About a year ago, I had to have an MRI of my spine. If I’d known that a fifteen-year-old injury from 9th grade cheerleading would lead to me being stuck in a narrow, loud plastic tunnel, I would have never picked up a pompom to begin with.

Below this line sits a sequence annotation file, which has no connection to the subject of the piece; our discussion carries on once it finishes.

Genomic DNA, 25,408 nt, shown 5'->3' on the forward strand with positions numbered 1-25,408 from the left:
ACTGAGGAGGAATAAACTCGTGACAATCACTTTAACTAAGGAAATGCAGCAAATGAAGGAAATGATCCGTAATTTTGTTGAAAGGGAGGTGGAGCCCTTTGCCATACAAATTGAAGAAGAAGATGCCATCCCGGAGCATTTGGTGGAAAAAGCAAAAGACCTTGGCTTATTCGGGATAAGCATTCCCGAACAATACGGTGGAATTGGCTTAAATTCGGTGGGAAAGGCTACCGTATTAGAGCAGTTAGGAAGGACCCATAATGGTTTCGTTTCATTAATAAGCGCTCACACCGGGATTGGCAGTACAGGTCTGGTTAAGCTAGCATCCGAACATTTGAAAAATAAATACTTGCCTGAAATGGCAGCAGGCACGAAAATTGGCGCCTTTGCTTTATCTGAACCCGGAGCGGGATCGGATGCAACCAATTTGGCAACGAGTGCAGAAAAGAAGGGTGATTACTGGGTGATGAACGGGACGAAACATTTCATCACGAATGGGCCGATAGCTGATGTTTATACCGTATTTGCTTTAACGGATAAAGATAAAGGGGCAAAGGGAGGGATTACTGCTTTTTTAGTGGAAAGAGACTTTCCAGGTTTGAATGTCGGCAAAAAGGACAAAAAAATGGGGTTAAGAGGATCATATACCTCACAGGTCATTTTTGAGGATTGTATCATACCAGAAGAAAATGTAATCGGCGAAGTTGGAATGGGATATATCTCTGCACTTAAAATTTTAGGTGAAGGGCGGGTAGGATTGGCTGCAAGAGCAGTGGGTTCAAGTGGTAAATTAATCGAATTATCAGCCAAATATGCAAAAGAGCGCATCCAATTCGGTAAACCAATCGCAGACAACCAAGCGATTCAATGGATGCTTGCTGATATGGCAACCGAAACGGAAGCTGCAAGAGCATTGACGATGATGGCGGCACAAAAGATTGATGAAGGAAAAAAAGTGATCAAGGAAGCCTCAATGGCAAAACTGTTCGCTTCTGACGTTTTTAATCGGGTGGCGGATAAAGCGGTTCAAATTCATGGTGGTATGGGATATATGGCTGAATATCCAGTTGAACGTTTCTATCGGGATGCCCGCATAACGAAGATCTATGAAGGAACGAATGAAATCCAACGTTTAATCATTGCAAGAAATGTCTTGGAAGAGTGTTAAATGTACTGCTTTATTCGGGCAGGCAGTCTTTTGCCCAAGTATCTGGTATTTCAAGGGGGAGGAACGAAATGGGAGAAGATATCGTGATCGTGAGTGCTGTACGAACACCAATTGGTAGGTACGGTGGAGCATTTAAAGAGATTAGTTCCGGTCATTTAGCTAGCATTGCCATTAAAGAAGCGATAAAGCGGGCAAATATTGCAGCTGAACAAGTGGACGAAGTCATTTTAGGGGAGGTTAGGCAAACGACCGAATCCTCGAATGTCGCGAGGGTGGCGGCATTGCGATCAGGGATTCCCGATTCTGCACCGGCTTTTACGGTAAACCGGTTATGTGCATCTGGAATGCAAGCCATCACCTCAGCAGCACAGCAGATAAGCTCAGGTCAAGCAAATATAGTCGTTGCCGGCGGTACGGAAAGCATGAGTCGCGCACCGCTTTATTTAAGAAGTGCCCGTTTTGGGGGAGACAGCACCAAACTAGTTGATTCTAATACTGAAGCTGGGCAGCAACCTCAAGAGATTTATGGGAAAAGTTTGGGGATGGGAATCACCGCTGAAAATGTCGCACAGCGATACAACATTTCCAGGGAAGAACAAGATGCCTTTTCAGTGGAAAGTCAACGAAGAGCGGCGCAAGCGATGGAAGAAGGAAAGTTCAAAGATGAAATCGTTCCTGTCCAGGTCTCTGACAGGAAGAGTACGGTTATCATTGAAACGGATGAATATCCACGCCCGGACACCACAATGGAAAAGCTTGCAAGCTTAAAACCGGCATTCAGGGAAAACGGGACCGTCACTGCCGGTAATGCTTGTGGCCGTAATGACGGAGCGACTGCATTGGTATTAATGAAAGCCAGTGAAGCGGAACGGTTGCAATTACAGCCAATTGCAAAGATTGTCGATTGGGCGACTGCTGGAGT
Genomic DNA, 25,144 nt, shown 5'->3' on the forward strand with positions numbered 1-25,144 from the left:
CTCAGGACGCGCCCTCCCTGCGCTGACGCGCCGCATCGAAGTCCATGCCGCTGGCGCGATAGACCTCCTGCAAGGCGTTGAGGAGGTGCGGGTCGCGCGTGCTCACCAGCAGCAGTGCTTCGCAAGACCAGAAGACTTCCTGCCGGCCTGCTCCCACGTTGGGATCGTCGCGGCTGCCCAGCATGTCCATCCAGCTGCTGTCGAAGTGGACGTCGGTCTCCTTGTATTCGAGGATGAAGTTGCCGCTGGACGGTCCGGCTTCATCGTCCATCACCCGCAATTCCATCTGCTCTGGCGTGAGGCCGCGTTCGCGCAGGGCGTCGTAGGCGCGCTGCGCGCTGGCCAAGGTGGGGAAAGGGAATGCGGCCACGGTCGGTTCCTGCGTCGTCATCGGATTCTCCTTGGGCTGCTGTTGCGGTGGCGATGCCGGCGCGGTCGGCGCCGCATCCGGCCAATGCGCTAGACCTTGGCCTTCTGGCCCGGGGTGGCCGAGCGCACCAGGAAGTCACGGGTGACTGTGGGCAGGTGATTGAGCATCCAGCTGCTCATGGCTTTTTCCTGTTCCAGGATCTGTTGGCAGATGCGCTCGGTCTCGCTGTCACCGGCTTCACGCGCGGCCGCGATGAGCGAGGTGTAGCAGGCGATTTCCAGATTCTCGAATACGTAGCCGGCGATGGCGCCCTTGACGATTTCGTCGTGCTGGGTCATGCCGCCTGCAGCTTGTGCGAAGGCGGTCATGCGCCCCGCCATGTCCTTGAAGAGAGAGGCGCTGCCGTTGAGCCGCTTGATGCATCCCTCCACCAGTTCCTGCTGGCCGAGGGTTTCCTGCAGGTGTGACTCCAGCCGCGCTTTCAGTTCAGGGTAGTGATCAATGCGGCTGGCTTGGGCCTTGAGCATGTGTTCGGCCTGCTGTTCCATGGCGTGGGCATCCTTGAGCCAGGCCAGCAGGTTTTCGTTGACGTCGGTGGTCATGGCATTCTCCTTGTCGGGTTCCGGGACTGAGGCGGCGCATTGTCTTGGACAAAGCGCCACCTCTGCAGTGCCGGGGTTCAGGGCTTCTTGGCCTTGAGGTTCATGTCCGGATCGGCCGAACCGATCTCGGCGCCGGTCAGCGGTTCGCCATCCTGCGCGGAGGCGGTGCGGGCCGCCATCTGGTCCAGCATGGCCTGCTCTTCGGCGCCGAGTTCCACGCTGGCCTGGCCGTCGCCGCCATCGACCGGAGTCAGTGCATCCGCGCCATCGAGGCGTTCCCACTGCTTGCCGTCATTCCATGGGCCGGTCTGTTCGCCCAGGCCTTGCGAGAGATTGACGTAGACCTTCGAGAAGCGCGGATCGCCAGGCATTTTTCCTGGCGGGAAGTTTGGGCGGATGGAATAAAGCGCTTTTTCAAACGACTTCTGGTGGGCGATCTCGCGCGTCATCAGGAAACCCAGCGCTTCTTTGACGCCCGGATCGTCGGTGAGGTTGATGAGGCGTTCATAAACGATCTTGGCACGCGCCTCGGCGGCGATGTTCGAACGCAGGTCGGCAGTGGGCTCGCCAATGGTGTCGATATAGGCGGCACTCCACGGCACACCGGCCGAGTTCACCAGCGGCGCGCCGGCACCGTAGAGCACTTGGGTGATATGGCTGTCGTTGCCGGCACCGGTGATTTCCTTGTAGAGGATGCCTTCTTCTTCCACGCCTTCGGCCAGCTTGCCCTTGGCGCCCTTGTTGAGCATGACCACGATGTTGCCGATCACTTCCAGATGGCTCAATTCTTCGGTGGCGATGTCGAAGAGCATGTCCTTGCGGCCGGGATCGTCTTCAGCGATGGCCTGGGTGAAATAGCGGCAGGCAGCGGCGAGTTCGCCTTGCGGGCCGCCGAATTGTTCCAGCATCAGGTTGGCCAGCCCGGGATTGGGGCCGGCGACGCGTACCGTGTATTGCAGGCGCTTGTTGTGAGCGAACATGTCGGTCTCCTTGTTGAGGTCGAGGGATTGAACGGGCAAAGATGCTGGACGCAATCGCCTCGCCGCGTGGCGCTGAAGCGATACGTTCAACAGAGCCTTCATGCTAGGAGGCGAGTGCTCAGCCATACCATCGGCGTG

I’ve never done well with small, confined spaces. I remember one summer finding myself on a rickety old elevator in Russia with a friend, shakily traveling up eight stories of a run-down apartment building. The door didn’t quite shut all of the way, so our eyes followed the concrete shaft as we traveled up. The elevator was so small that it barely fit the two of us. We were shoulder to shoulder, with very little space before or behind us. Well, what was already a less than comfortable situation got even tighter when the elevator stopped to let a third person on for the ride. This native Russian seemed quite unphased by the lack of room, and smooshed right on in. That ride up to the eighth floor couldn’t have ended soon enough. Nowadays, I prefer to take the stairs if it’s an option.